Subproject 3 - Early priming of allergic diseases
Project leader Prof. Dr. med. Bianca Schaub
The aim of this subproject is to define a molecular allergy score that allows an early in life prediction of a later allergy risk. There is no reliable prediction for the development of childhood allergies available up to date. The development of this novel “risk score" for children at risk for allergy development at a young age
can be used for:
3. better treatment of disease early in life
The individual child or patient will profit from a more specific prediction or treatment regimen.
Primary goal of this project is to develop an “allergy score" for children at risk for allergy development which can be used for prediction, prevention and better treatment of disease early in life. To achieve this, we will identify the mechanisms involved in early priming and development of different allergic diseases.
- that subgroups of children at risk of developing allergic diseases can be defined early in life (at birth)
- that the score will identify phenotypes of childhood allergies which will show specific pathomechanistic features at school-age.
In the first step: Both the genetic predisposition and immune signature will be used to predict allergy development in different birth cohort studies from early to later childhood and adolescence.
In a second step: During immune maturation, children with manifestation of allergic diseases (AD and asthma) will be evaluated for the identical genetic, epigenetic and immune signature, involving inflammasome, innate and T cell regulation as critical mechanism for disease development.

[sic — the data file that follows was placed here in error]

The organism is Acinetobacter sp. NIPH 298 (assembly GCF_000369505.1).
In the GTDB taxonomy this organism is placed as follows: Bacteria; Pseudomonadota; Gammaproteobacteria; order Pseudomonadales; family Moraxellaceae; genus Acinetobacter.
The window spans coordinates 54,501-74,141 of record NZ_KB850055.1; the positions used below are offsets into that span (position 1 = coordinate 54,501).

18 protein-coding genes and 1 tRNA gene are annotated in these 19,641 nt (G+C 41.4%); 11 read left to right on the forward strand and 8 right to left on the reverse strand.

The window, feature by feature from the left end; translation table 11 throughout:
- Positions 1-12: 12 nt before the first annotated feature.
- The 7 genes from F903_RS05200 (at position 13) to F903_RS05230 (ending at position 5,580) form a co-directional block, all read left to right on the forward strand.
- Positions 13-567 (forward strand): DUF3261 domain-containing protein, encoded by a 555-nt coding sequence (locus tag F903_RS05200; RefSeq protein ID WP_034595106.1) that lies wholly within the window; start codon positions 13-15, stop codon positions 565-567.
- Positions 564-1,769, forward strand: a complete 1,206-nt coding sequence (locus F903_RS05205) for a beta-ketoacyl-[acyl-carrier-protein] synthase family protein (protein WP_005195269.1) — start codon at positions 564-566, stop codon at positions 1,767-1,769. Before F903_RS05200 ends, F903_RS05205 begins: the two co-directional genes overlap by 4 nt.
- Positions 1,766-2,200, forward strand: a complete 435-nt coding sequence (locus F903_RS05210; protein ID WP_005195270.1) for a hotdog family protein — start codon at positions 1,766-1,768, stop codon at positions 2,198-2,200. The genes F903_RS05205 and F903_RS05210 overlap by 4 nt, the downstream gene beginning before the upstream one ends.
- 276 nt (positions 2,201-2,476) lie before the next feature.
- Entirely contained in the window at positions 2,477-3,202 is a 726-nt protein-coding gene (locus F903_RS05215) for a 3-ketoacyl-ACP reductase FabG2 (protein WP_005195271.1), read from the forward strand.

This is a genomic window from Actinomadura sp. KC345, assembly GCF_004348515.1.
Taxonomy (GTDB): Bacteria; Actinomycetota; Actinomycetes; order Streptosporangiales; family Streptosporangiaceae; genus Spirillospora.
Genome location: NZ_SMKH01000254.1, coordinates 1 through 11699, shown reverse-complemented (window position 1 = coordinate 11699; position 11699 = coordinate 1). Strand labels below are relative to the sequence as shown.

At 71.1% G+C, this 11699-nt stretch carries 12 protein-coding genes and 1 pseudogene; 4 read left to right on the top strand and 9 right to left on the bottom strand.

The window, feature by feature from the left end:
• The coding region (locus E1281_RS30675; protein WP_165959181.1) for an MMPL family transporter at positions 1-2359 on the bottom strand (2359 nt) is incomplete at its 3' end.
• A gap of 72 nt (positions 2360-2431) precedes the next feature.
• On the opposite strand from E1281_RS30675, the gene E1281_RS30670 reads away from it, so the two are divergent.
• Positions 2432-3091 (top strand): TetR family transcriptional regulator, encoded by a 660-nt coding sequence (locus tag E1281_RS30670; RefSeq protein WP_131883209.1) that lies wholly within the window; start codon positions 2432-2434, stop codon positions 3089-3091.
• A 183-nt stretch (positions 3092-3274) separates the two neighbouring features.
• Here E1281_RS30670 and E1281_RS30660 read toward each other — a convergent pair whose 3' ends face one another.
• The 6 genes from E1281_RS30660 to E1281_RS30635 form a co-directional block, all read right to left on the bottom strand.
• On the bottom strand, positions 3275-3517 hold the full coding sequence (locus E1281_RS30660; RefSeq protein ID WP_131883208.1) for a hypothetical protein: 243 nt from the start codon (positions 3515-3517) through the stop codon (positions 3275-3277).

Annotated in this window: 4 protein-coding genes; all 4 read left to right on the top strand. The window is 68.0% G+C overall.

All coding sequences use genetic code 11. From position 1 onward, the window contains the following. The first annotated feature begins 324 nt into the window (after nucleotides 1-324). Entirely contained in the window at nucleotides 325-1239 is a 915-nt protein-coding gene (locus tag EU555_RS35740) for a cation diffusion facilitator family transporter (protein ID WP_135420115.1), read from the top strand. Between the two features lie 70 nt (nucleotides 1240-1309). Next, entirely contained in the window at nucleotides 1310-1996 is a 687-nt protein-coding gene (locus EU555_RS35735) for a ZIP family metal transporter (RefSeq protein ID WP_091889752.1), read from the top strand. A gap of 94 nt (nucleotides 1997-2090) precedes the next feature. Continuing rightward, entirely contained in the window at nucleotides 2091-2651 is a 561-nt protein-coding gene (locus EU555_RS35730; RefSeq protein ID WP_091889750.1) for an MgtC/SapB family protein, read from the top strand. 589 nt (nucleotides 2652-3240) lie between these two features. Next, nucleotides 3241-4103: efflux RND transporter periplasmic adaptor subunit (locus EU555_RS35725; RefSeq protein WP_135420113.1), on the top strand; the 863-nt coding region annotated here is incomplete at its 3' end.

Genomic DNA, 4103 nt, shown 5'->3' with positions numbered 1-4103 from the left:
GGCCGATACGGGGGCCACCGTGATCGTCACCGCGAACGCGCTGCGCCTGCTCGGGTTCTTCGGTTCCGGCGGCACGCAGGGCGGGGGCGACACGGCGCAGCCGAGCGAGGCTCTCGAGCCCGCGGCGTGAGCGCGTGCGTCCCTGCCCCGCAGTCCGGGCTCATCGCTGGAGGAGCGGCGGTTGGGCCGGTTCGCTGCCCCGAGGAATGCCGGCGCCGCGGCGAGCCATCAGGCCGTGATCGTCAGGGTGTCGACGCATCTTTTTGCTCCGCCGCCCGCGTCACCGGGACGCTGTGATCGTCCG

Finally, as replication, children will be selected based on this risk score and prospectively assessed for disease development.
We have chosen a non- interventional prospective study design to define these groups by a novel score including genetics (including epigenetics) and immune markers in addition to family history. The study design combines analysis of available data and bio-samples in addition to new prospective recruitment.
As main result, the identification of different allergy risk profiles primed early in life will enable us to suggest new diagnostic procedures for a better prediction of allergic disease outcomes.
Website Lab Group Schaub
Prof. Dr. med. Bianca Schaub is a Pediatrician, Allergologist and Immunologist, trained at LMU Munich and Harvard. She is Head of the Allergy & Immunology Research Group and Deputy Head of the Asthma & Allergy Department at University Children´s Hospital (LMU Munich).
Her main clinical focus is pediatric pulmonary & allergic diseases. Her research agenda focuses on the role of early immune mechanisms in allergy development (innate/adaptive immunity) and translation of novel immune mechanisms, combined with genetic and epigenetic regulation, for childhood allergies into clinical practice.